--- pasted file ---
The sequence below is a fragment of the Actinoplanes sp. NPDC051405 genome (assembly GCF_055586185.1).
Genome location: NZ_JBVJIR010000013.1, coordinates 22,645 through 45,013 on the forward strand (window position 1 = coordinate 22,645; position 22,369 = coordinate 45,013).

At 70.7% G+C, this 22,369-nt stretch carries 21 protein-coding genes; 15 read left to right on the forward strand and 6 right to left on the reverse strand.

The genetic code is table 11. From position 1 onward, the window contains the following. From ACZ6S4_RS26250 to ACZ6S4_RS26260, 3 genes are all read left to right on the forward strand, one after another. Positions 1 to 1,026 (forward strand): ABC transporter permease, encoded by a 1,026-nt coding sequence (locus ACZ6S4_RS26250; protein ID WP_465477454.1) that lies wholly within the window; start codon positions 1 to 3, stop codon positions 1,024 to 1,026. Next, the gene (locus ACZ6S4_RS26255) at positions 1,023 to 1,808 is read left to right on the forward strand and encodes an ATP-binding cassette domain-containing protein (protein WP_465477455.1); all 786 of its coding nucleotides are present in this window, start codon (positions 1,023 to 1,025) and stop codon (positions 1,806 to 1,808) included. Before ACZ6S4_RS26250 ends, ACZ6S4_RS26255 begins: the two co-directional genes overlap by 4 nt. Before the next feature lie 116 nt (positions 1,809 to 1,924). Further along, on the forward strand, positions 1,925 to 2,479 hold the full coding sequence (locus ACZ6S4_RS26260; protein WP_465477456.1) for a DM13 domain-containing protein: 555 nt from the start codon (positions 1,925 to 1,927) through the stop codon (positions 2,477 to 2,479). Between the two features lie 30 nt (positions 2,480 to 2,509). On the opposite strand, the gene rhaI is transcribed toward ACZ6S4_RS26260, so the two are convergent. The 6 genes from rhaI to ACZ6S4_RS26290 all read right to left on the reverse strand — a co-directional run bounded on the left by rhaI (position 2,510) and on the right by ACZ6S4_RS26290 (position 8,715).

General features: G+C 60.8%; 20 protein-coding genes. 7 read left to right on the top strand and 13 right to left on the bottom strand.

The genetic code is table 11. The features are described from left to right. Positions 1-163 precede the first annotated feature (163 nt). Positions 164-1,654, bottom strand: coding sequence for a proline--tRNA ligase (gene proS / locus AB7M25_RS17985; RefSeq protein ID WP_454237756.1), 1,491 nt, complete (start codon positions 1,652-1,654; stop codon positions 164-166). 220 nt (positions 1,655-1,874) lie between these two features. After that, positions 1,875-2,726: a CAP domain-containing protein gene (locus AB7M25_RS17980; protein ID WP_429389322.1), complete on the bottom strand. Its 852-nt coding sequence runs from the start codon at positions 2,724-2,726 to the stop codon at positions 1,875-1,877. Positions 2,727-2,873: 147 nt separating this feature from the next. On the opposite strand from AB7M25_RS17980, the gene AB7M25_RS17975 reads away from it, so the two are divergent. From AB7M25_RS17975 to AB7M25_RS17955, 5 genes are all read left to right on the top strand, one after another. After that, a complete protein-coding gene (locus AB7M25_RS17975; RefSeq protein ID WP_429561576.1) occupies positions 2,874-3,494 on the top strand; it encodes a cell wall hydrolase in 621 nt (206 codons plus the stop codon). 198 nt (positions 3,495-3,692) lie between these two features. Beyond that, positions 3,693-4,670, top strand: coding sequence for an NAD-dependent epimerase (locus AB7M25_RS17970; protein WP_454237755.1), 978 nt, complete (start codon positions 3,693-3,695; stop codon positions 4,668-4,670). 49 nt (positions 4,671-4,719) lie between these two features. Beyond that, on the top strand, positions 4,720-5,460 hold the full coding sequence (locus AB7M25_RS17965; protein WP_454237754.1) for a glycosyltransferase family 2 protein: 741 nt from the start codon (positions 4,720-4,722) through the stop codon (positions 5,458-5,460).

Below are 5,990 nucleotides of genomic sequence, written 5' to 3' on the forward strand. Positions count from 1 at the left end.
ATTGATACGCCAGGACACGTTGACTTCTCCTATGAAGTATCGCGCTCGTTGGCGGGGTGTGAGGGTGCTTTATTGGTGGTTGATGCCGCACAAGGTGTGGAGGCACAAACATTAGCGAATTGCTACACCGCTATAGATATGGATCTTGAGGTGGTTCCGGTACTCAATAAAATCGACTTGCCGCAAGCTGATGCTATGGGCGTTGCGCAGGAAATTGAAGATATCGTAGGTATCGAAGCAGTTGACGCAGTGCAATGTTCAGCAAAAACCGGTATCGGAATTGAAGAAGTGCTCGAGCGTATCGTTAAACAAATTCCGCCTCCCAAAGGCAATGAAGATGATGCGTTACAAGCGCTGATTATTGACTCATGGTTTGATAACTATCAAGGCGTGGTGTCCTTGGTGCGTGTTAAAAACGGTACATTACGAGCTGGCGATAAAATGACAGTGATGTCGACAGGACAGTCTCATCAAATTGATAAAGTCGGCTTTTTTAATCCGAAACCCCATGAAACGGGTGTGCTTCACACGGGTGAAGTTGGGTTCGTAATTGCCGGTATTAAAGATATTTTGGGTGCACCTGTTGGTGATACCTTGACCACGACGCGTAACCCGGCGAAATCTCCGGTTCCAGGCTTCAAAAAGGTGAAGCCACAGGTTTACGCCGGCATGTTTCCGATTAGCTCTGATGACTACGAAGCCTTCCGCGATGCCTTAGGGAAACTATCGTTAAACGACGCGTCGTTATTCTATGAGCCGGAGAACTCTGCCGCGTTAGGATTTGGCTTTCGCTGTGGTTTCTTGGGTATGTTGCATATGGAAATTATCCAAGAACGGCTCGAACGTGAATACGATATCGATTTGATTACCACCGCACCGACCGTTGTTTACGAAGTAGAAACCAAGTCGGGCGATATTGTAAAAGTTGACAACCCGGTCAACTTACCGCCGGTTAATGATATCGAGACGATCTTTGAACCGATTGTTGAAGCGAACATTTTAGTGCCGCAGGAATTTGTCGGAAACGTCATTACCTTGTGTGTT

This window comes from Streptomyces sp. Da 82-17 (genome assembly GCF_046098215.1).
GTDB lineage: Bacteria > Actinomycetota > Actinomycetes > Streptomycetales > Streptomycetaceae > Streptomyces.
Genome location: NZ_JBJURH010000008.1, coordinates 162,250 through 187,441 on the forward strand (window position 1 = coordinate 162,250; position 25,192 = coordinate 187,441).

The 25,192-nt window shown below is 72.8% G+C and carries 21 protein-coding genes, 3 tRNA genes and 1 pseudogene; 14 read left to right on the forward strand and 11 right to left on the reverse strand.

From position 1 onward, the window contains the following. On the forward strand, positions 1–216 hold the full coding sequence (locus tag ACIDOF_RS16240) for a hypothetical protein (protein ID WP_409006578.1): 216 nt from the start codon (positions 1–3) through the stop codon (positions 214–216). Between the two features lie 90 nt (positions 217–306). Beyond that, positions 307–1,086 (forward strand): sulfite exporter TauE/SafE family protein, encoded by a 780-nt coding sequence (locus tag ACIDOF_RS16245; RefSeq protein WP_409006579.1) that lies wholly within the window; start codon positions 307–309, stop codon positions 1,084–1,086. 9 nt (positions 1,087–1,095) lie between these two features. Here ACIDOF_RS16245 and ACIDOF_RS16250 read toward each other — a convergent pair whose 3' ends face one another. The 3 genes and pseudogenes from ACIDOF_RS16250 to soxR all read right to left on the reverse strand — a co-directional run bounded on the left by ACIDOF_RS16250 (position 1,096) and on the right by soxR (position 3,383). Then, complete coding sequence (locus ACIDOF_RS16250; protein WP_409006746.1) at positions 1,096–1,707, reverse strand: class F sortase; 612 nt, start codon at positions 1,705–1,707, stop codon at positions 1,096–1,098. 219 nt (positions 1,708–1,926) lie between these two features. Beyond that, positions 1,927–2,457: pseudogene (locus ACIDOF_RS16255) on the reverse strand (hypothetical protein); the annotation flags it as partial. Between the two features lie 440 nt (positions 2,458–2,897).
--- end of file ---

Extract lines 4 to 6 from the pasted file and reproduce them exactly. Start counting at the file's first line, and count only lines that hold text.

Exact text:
The genetic code is table 11. From position 1 onward, the window contains the following. From ACZ6S4_RS26250 to ACZ6S4_RS26260, 3 genes are all read left to right on the forward strand, one after another. Positions 1 to 1,026 (forward strand): ABC transporter permease, encoded by a 1,026-nt coding sequence (locus ACZ6S4_RS26250; protein ID WP_465477454.1) that lies wholly within the window; start codon positions 1 to 3, stop codon positions 1,024 to 1,026. Next, the gene (locus ACZ6S4_RS26255) at positions 1,023 to 1,808 is read left to right on the forward strand and encodes an ATP-binding cassette domain-containing protein (protein WP_465477455.1); all 786 of its coding nucleotides are present in this window, start codon (positions 1,023 to 1,025) and stop codon (positions 1,806 to 1,808) included. Before ACZ6S4_RS26250 ends, ACZ6S4_RS26255 begins: the two co-directional genes overlap by 4 nt. Before the next feature lie 116 nt (positions 1,809 to 1,924). Further along, on the forward strand, positions 1,925 to 2,479 hold the full coding sequence (locus ACZ6S4_RS26260; protein WP_465477456.1) for a DM13 domain-containing protein: 555 nt from the start codon (positions 1,925 to 1,927) through the stop codon (positions 2,477 to 2,479). Between the two features lie 30 nt (positions 2,480 to 2,509). On the opposite strand, the gene rhaI is transcribed toward ACZ6S4_RS26260, so the two are convergent. The 6 genes from rhaI to ACZ6S4_RS26290 all read right to left on the reverse strand — a co-directional run bounded on the left by rhaI (position 2,510) and on the right by ACZ6S4_RS26290 (position 8,715).

General features: G+C 60.8%; 20 protein-coding genes. 7 read left to right on the top strand and 13 right to left on the bottom strand.

The genetic code is table 11. The features are described from left to right. Positions 1-163 precede the first annotated feature (163 nt). Positions 164-1,654, bottom strand: coding sequence for a proline--tRNA ligase (gene proS / locus AB7M25_RS17985; RefSeq protein ID WP_454237756.1), 1,491 nt, complete (start codon positions 1,652-1,654; stop codon positions 164-166). 220 nt (positions 1,655-1,874) lie between these two features. After that, positions 1,875-2,726: a CAP domain-containing protein gene (locus AB7M25_RS17980; protein ID WP_429389322.1), complete on the bottom strand. Its 852-nt coding sequence runs from the start codon at positions 2,724-2,726 to the stop codon at positions 1,875-1,877. Positions 2,727-2,873: 147 nt separating this feature from the next. On the opposite strand from AB7M25_RS17980, the gene AB7M25_RS17975 reads away from it, so the two are divergent. From AB7M25_RS17975 to AB7M25_RS17955, 5 genes are all read left to right on the top strand, one after another. After that, a complete protein-coding gene (locus AB7M25_RS17975; RefSeq protein ID WP_429561576.1) occupies positions 2,874-3,494 on the top strand; it encodes a cell wall hydrolase in 621 nt (206 codons plus the stop codon). 198 nt (positions 3,495-3,692) lie between these two features. Beyond that, positions 3,693-4,670, top strand: coding sequence for an NAD-dependent epimerase (locus AB7M25_RS17970; protein WP_454237755.1), 978 nt, complete (start codon positions 3,693-3,695; stop codon positions 4,668-4,670). 49 nt (positions 4,671-4,719) lie between these two features. Beyond that, on the top strand, positions 4,720-5,460 hold the full coding sequence (locus AB7M25_RS17965; protein WP_454237754.1) for a glycosyltransferase family 2 protein: 741 nt from the start codon (positions 4,720-4,722) through the stop codon (positions 5,458-5,460).